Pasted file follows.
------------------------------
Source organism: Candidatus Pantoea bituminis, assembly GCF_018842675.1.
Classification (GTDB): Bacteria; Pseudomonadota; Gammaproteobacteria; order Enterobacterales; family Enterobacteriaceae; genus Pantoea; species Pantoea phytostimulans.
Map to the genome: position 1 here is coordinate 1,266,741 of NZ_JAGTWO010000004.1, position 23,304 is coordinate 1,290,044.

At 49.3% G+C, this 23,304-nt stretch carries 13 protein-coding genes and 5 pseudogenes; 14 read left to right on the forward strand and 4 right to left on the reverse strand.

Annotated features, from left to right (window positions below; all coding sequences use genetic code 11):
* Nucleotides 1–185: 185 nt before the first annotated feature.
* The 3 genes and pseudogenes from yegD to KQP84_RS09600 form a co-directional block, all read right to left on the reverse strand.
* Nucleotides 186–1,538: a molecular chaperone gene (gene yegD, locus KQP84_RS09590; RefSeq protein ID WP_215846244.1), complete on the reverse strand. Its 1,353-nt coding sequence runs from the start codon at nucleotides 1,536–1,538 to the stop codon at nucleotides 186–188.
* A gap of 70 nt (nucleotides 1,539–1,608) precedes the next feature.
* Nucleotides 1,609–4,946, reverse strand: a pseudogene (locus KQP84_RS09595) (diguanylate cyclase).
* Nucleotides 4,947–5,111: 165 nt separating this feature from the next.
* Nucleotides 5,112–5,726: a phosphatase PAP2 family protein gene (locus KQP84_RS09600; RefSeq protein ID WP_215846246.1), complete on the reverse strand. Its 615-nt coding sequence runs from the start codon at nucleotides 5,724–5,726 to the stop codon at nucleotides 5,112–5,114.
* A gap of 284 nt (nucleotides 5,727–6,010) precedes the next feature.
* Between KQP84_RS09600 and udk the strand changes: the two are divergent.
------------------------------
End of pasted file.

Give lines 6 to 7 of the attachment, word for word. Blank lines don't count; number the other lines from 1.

* Nucleotides 1–185: 185 nt before the first annotated feature.
* The 3 genes and pseudogenes from yegD to KQP84_RS09600 form a co-directional block, all read right to left on the reverse strand.